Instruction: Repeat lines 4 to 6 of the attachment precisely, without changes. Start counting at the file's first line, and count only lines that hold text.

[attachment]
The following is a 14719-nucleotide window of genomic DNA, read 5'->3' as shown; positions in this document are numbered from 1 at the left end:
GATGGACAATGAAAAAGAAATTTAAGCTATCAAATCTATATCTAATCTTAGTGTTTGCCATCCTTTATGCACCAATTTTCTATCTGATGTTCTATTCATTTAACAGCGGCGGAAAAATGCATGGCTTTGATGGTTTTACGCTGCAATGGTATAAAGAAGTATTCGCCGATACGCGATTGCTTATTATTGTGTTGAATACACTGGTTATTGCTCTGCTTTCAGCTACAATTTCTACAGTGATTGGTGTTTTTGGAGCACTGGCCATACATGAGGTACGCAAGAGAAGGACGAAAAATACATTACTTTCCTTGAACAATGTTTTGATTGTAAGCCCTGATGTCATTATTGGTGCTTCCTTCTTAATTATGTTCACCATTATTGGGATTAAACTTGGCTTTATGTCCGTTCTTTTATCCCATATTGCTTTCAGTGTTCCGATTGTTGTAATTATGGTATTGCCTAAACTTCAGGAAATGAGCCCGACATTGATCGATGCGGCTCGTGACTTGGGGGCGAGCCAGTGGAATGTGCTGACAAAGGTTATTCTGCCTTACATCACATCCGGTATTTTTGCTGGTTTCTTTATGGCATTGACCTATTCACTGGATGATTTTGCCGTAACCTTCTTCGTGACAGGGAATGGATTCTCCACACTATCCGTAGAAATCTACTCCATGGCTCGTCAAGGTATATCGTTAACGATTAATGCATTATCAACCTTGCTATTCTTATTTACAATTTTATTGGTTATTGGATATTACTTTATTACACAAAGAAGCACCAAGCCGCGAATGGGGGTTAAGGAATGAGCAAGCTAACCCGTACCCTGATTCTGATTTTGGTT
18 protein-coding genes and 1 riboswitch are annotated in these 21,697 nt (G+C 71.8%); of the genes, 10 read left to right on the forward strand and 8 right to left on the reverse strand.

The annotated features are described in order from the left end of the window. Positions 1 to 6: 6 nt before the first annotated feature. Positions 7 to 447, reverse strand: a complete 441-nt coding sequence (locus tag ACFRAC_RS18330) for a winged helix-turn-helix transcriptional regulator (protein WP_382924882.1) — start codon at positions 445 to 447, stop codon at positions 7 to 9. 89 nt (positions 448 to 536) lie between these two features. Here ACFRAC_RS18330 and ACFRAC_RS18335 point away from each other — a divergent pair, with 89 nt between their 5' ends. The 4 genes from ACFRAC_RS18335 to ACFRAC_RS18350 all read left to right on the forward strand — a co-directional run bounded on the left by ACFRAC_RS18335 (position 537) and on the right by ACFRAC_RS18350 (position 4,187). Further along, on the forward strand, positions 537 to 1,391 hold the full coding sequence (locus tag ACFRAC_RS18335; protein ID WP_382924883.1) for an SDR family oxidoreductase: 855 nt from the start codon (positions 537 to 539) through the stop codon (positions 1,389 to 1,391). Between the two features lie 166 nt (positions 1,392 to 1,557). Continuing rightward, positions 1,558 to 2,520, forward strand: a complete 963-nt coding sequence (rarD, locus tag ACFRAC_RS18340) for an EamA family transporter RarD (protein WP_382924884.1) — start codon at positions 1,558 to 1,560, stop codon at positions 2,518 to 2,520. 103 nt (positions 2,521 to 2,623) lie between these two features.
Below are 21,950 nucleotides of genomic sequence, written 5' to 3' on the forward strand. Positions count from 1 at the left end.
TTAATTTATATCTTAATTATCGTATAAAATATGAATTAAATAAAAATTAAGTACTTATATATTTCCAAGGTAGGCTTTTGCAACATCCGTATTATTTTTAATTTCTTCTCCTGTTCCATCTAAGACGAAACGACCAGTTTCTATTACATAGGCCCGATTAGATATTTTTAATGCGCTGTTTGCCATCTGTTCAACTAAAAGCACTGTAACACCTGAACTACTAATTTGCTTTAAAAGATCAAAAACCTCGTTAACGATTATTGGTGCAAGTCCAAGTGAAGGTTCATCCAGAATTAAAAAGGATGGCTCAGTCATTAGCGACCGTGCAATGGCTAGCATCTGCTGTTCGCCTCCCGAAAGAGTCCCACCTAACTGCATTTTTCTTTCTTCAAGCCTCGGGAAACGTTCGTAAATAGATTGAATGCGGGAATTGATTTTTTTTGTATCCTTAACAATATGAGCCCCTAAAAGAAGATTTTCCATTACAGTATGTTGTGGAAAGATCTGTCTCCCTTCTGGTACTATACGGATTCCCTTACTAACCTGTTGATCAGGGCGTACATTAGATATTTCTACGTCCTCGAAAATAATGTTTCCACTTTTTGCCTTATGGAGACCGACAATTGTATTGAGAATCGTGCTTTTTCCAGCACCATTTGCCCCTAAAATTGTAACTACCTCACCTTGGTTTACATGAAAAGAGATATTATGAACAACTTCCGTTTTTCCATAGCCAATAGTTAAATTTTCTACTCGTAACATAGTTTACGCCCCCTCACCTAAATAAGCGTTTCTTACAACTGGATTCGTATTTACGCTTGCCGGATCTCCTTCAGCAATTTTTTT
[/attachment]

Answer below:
The annotated features are described in order from the left end of the window. Positions 1 to 6: 6 nt before the first annotated feature. Positions 7 to 447, reverse strand: a complete 441-nt coding sequence (locus tag ACFRAC_RS18330) for a winged helix-turn-helix transcriptional regulator (protein WP_382924882.1) — start codon at positions 445 to 447, stop codon at positions 7 to 9. 89 nt (positions 448 to 536) lie between these two features. Here ACFRAC_RS18330 and ACFRAC_RS18335 point away from each other — a divergent pair, with 89 nt between their 5' ends. The 4 genes from ACFRAC_RS18335 to ACFRAC_RS18350 all read left to right on the forward strand — a co-directional run bounded on the left by ACFRAC_RS18335 (position 537) and on the right by ACFRAC_RS18350 (position 4,187). Further along, on the forward strand, positions 537 to 1,391 hold the full coding sequence (locus tag ACFRAC_RS18335; protein ID WP_382924883.1) for an SDR family oxidoreductase: 855 nt from the start codon (positions 537 to 539) through the stop codon (positions 1,389 to 1,391). Between the two features lie 166 nt (positions 1,392 to 1,557). Continuing rightward, positions 1,558 to 2,520, forward strand: a complete 963-nt coding sequence (rarD, locus tag ACFRAC_RS18340) for an EamA family transporter RarD (protein WP_382924884.1) — start codon at positions 1,558 to 1,560, stop codon at positions 2,518 to 2,520. 103 nt (positions 2,521 to 2,623) lie between these two features.
Below are 21,950 nucleotides of genomic sequence, written 5' to 3' on the forward strand. Positions count from 1 at the left end.
TTAATTTATATCTTAATTATCGTATAAAATATGAATTAAATAAAAATTAAGTACTTATATATTTCCAAGGTAGGCTTTTGCAACATCCGTATTATTTTTAATTTCTTCTCCTGTTCCATCTAAGACGAAACGACCAGTTTCTATTACATAGGCCCGATTAGATATTTTTAATGCGCTGTTTGCCATCTGTTCAACTAAAAGCACTGTAACACCTGAACTACTAATTTGCTTTAAAAGATCAAAAACCTCGTTAACGATTATTGGTGCAAGTCCAAGTGAAGGTTCATCCAGAATTAAAAAGGATGGCTCAGTCATTAGCGACCGTGCAATGGCTAGCATCTGCTGTTCGCCTCCCGAAAGAGTCCCACCTAACTGCATTTTTCTTTCTTCAAGCCTCGGGAAACGTTCGTAAATAGATTGAATGCGGGAATTGATTTTTTTTGTATCCTTAACAATATGAGCCCCTAAAAGAAGATTTTCCATTACAGTATGTTGTGGAAAGATCTGTCTCCCTTCTGGTACTATACGGATTCCCTTACTAACCTGTTGATCAGGGCGTACATTAGATATTTCTACGTCCTCGAAAATAATGTTTCCACTTTTTGCCTTATGGAGACCGACAATTGTATTGAGAATCGTGCTTTTTCCAGCACCATTTGCCCCTAAAATTGTAACTACCTCACCTTGGTTTACATGAAAAGAGATATTATGAACAACTTCCGTTTTTCCATAGCCAATAGTTAAATTTTCTACTCGTAACATAGTTTACGCCCCCTCACCTAAATAAGCGTTTCTTACAACTGGATTCGTATTTACGCTTGCCGGATCTCCTTCAGCAATTTTTTT